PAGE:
27 January 2013

East Africa: Kenya Starts On First Tech City in Region

Nairobi — Kenya's much touted first Technology City in Africa was commissioned by President Kibaki last week in one of his signature events before vacating office.

The $10 billion project will be constructed in four faces over a span of 20 years in what will greatly transform the face and economic situation of Kenya and the region. The first phase will be completed in three years and will cost an estimated $2.4 billion.

The President laid the foundation stone of the construction of the 'Konza Technopolis' christened as the 'Kenya Silicon Savanna', officially kicking of one Kenya's most ambitious development project.

Investors and developers will now be at liberty to start the construction of the facilities that will among other things brand Kenya as a destination for information technology innovations in Africa.

Situated along the ever busy Nairobi-Mombasa highway, Konza Technology busy sits on a 5,000 acre of land exactly 60 kilometres from the capital city.

Once completed, the project which is implemented under the Ministry of Information and Communications will attract massive investments with over 20,000 direct jobs expected in the first one year.

To be included in the Technopolis will be a Business Process Outsourcing (BPO) park, science park, mega malls, convention centre, data schools, world class hotels, international schools, world class hospitals, championship golf course, financial district, high speed mass transport system, residential housing among other world-class facilities.

"This is one project that my government has been dreaming about. The realization of this project will apart from putting Kenya on the world technology map provide employment to our young people," said President Kibaki.

The government will facilitate the construction of both onsite and offsite infrastructure including roads, water and sewerage systems, energy and high-speed rail in order to make the city more attractive, productive and habitable.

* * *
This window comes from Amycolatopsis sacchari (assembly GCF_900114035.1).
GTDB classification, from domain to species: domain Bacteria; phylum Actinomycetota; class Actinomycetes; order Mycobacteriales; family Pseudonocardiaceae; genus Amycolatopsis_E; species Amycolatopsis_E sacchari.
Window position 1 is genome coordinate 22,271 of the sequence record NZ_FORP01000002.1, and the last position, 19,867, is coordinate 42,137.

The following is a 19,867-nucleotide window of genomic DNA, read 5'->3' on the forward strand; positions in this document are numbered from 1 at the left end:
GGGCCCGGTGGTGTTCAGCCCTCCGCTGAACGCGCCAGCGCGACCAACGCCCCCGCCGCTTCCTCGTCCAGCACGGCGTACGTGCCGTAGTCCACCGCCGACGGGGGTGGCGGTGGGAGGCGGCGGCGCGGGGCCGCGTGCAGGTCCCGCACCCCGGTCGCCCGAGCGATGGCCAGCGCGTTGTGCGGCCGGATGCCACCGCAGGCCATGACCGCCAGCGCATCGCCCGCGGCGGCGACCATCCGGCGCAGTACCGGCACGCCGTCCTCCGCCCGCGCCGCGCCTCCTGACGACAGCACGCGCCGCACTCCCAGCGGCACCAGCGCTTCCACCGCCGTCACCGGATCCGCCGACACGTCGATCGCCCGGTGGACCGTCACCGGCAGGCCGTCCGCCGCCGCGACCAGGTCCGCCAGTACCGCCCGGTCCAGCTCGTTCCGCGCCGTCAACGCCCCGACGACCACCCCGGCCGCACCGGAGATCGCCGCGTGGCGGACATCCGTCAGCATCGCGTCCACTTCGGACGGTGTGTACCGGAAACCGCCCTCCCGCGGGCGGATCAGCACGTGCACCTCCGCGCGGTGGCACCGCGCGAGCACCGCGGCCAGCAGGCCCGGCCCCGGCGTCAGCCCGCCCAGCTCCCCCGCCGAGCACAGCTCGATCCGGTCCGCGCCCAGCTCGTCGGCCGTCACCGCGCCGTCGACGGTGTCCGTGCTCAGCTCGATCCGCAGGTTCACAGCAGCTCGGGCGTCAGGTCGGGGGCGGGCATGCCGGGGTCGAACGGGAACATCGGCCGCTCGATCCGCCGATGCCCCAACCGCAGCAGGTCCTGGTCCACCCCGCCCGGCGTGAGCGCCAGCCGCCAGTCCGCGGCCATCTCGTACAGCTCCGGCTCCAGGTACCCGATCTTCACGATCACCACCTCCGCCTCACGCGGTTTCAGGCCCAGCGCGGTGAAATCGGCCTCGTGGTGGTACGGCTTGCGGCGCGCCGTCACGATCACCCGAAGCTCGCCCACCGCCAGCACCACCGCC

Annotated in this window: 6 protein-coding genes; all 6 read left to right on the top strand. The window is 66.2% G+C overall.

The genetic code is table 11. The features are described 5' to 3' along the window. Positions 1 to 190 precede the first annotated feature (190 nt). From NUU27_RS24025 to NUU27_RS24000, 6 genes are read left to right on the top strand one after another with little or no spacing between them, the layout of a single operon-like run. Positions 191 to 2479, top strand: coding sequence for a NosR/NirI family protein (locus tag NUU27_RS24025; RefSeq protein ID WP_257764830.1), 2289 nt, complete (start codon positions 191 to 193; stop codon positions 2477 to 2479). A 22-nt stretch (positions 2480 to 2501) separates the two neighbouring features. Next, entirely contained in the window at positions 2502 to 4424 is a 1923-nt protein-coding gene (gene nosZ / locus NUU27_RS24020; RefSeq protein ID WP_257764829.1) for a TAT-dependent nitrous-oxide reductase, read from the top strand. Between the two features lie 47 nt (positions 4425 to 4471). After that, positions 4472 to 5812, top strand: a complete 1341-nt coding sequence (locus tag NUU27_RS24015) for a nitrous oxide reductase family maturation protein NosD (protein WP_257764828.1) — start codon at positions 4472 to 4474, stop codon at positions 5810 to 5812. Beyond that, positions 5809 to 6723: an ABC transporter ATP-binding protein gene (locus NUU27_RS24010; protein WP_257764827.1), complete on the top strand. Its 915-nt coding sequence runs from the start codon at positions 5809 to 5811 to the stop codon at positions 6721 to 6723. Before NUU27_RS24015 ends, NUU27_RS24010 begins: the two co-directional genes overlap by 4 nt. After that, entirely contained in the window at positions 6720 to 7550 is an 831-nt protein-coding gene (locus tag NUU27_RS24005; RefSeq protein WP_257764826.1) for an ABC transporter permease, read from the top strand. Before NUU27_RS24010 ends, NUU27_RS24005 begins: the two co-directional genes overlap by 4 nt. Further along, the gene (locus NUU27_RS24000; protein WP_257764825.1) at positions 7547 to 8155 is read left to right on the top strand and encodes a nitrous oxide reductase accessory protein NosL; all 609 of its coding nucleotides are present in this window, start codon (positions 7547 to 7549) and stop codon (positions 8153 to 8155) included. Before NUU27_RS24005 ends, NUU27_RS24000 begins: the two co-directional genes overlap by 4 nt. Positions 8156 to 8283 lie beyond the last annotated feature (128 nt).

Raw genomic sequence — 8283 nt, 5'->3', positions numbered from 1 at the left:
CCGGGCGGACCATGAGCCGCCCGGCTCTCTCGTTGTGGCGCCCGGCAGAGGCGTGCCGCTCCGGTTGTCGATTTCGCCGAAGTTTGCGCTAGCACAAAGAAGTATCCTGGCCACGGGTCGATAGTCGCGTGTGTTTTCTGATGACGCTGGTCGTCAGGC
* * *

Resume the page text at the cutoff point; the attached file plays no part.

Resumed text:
The government is still encouraging investors to take up the remaining slots in the capital intensive project.

According to Shop Architects, the American firm that has been contracted to design the facility, the construction will be done in a way that priority projects are actualized first. These include a convention park for international meetings and conferences.

"The construction will be phased in such a way that the most crucial facilities are given precedence with the resources being heavily ploughed back into the construction of the others," said Todd Sigaty, an Event Director at Shop Architects.

The project will be managed and run by the Konza City Development Authority (KCDA).

Kibaki called on Kenyan investors to take the cue in the project and not wait till most of the stake has been take over by foreigners.

"We are calling on local investors to take-up a huge chunk of investment in this project. The potential of its success is enormous. We do not want people to start whining that foreigners have dominated the project," said the President.

The technology city is one of the flagship projects under the country's economic blueprint, the Vision 2030. The development plan aims to transform Kenya into a middle income, newly industrialized country by the year 2030.

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